Part 5 of 5 acquisitions posts covering my haul from Dawn Treader Books in Ann Arbor, Michigan. I’ve saved some good ones for the end — namely, Mark S. Geston’s Out of the Mouth of the Dragon (1969). I’ve previously reviewed his first novel — Lords of the Starship (1967) — which was a relentlessly dark vision that showed great promise. Besides the work of Stanislaw Lem, I know very little about non-English language SF so I snatched up a copy of Rene Barjavel’s Future Times Three (1944). According to some critics, his treatment of time travel proved profoundly influential.
The other two novels are somewhat bigger risks. Brian N. Malzberg’s The Empty People (1969), written under his pseudonym K. M. O’Donnell, is one of his first SF novels and supposedly quite average. And, Piers Anthony’s Macroscope (1969) strikes me as a rather bloated, pseudo-spiritual, New Wave extravaganza (but not in a good way) — we’ll just have to see.
1. Out of the Mouth of the Dragon, Mark S. Geston (1969)
(John Schoenherr’s cover for the 1969 edition)
From the back cover: “Among VanRoark heard the prophet speaking in the marketplace of the decaying city. Timonias spoke with all the glowing words and crystal clarity of his calling. And the young man listened and he followed. The call was to the Meadows, to the Wars, to the Armageddon in which all the forces of God and all the forces of Evil would meet, would clash, would decide the fate of the already doomed world. There had been other Armageddons, false ones, so Amon believed, in the lifetimes of his father, and his grandfather before him. But when Amon looked at the ruined world around him, at the lost technologies, the vestiges of dying cultures, the warped rays of the sun, he knew he must answer the call to this last Armageddon, in which Creation would either be renewed or finally be let to end.”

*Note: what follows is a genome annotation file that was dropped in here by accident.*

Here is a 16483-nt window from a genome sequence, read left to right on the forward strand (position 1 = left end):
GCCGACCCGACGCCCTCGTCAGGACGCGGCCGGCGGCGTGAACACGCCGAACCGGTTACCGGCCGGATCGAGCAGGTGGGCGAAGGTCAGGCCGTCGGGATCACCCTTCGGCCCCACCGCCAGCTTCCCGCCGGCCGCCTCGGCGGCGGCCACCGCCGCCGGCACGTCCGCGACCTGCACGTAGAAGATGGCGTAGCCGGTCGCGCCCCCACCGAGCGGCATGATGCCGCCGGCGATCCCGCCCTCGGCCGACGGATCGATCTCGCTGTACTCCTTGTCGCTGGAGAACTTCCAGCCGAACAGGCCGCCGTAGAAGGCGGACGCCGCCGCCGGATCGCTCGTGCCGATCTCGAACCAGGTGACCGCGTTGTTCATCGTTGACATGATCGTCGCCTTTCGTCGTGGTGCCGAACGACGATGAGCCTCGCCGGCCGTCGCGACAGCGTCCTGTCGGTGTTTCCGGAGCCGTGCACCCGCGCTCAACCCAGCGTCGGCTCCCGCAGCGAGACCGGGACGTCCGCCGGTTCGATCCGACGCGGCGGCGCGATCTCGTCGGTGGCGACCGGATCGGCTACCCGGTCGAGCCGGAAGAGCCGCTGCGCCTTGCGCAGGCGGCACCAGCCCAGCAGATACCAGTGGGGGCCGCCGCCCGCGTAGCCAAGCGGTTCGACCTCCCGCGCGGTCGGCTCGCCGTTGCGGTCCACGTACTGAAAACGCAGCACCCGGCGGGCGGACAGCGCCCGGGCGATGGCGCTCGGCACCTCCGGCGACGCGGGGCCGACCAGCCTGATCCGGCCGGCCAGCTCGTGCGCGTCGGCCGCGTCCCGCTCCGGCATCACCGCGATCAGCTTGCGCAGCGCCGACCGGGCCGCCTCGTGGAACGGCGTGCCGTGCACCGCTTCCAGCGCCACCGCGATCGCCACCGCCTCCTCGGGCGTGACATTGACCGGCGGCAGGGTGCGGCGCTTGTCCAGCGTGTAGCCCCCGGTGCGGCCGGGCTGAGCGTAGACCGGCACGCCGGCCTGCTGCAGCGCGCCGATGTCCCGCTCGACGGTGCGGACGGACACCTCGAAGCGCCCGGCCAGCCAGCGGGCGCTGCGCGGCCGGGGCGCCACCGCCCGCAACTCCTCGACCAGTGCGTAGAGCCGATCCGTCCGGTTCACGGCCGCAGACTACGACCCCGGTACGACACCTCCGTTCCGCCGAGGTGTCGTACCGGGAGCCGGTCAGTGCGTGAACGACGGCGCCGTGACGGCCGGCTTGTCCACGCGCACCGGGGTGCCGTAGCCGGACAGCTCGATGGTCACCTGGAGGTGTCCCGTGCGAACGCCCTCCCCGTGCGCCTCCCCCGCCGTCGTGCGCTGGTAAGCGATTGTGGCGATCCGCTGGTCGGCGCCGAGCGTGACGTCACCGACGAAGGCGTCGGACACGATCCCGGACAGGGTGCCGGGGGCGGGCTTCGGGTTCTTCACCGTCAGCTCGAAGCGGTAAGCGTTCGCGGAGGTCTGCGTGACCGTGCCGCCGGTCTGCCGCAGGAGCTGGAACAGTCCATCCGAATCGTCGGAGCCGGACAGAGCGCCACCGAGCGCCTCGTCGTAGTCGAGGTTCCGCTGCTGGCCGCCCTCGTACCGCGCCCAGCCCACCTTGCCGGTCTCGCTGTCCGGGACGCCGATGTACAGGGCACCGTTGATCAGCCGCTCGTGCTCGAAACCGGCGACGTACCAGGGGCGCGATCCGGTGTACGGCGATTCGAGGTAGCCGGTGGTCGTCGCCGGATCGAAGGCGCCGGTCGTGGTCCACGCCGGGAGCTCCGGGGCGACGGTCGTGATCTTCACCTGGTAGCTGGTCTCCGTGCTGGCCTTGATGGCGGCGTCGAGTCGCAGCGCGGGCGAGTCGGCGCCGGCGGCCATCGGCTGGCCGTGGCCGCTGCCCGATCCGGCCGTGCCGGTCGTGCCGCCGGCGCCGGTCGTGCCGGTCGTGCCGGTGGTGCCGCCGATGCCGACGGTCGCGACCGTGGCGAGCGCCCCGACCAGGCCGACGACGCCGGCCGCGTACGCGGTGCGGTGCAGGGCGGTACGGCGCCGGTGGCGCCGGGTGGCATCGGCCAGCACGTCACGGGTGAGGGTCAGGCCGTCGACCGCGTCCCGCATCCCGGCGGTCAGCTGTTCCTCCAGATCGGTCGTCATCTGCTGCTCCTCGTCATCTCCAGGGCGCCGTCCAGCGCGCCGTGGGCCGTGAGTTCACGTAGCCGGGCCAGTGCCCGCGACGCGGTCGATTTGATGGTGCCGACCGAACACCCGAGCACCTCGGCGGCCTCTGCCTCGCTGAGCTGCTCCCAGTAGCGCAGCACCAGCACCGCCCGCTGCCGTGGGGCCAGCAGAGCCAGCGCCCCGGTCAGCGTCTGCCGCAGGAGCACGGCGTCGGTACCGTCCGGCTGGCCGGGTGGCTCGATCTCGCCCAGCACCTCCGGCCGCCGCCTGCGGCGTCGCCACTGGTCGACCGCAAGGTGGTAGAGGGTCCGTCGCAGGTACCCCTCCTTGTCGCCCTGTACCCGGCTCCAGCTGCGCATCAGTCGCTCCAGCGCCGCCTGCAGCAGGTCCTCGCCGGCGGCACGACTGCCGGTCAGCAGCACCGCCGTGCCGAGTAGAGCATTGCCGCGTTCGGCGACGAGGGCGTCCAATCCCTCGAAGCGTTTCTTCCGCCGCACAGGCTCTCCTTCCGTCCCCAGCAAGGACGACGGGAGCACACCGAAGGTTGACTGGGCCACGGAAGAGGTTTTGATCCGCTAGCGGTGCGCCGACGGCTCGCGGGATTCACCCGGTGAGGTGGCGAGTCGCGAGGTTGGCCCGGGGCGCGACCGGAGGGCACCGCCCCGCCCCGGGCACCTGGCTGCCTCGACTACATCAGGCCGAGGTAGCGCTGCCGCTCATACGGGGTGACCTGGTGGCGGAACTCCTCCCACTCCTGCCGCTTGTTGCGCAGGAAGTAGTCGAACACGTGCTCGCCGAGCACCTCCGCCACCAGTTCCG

2. Macroscope, Piers Anthony (1969)
(Vincent Di Fate’s cover for the 1972 edition)
From the back cover: EXISTENCE IS FULL OF A NUMBER OF THINGS… many of them wondrous indeed — and those are the things of this soaring novel. First among them is the Macroscope — a doorway that leads to all time and all space, and confronts the four who dare enter with challenges mankind has never dreamed of. Among the things the travelers find is a place so unthinkably distant in space and time that it may in fact be at the other end of the continuum — within us — a place where ancient symbols come to life and battle with the souls of men. And perhaps most wondrous of all in the crowded, adventurous universe of this novel, a boy become a man; a spirited girl achieves womanhood; a man’s deepest beliefs are vindicated; and a woman finds a purpose in being…”
3. Future Times Three (original title: Le voyageur imprudent), Rene Barjavel (1944)
(Uncredited cover for the 1968 edition)
From the back cover: “FUTURE TIMES THREE… A SCIENTIST — who possesses the secret of time, of death, even of life… A MAN — chosen as the human guinea pig to travel backward and forward through history… A WOMAN — who plays a terrifying role in the universe that will be… Here is a fantastic journey that takes you from the past to the near-future — then to the year 300,000 A.D…. into a world where a single female creature the size of a mountain, gives birth to all of society!”
4. The Empty People, Brian N. Malzberg (as K. M. O’Donnell), (1969) (MY REVIEW)
(Howard Winter’s cover for the 1969 edition)
From the back cover: “The inner aliens. First there was Della, the woman who wanted… love? She did not — could not — know, for where love should have been was emptiness. Then came the Poet, who wanted only to please, but did not know how. His every effort was rejected — but he could not stop trying. Rogers was the completion, the part above all other parts that made the whole. And then there was Archer — and the thing in his brain…”